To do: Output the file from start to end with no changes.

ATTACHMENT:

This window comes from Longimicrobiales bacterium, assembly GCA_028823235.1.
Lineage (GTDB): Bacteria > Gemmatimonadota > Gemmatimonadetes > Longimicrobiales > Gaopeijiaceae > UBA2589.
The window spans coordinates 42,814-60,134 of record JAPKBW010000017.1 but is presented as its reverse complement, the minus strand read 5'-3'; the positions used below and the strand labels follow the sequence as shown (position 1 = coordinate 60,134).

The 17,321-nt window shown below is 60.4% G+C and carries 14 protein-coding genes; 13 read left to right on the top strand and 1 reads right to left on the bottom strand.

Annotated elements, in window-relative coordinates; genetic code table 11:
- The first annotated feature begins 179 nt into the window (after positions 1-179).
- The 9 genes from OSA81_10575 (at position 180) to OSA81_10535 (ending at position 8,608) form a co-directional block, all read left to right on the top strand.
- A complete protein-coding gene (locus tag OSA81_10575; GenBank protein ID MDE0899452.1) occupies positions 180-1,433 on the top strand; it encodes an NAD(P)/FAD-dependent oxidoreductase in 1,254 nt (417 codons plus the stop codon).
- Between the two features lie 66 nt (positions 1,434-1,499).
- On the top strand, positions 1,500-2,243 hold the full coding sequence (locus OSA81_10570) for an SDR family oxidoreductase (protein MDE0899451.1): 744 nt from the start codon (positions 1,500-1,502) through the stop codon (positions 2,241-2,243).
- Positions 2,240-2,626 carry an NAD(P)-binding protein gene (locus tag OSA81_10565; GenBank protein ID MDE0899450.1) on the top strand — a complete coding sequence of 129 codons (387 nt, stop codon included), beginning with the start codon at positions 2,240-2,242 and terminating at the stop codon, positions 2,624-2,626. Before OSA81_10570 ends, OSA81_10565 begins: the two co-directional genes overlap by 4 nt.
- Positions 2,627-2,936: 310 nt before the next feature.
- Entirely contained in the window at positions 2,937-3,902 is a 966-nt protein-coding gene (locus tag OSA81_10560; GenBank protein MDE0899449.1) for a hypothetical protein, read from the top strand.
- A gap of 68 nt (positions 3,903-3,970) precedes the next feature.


This window comes from Longimicrobiales bacterium, assembly GCA_028823235.1.
Lineage (GTDB): Bacteria > Gemmatimonadota > Gemmatimonadetes > Longimicrobiales > Gaopeijiaceae > UBA2589.
The window spans coordinates 42,814-60,134 of record JAPKBW010000017.1 but is presented as its reverse complement, the minus strand read 5'-3'; the positions used below and the strand labels follow the sequence as shown (position 1 = coordinate 60,134).

The 17,321-nt window shown below is 60.4% G+C and carries 14 protein-coding genes; 13 read left to right on the top strand and 1 reads right to left on the bottom strand.

Annotated elements, in window-relative coordinates; genetic code table 11:
- The first annotated feature begins 179 nt into the window (after positions 1-179).
- The 9 genes from OSA81_10575 (at position 180) to OSA81_10535 (ending at position 8,608) form a co-directional block, all read left to right on the top strand.
- A complete protein-coding gene (locus tag OSA81_10575; GenBank protein ID MDE0899452.1) occupies positions 180-1,433 on the top strand; it encodes an NAD(P)/FAD-dependent oxidoreductase in 1,254 nt (417 codons plus the stop codon).
- Between the two features lie 66 nt (positions 1,434-1,499).
- On the top strand, positions 1,500-2,243 hold the full coding sequence (locus OSA81_10570) for an SDR family oxidoreductase (protein MDE0899451.1): 744 nt from the start codon (positions 1,500-1,502) through the stop codon (positions 2,241-2,243).
- Positions 2,240-2,626 carry an NAD(P)-binding protein gene (locus tag OSA81_10565; GenBank protein ID MDE0899450.1) on the top strand — a complete coding sequence of 129 codons (387 nt, stop codon included), beginning with the start codon at positions 2,240-2,242 and terminating at the stop codon, positions 2,624-2,626. Before OSA81_10570 ends, OSA81_10565 begins: the two co-directional genes overlap by 4 nt.
- Positions 2,627-2,936: 310 nt before the next feature.
- Entirely contained in the window at positions 2,937-3,902 is a 966-nt protein-coding gene (locus tag OSA81_10560; GenBank protein MDE0899449.1) for a hypothetical protein, read from the top strand.
- A gap of 68 nt (positions 3,903-3,970) precedes the next feature.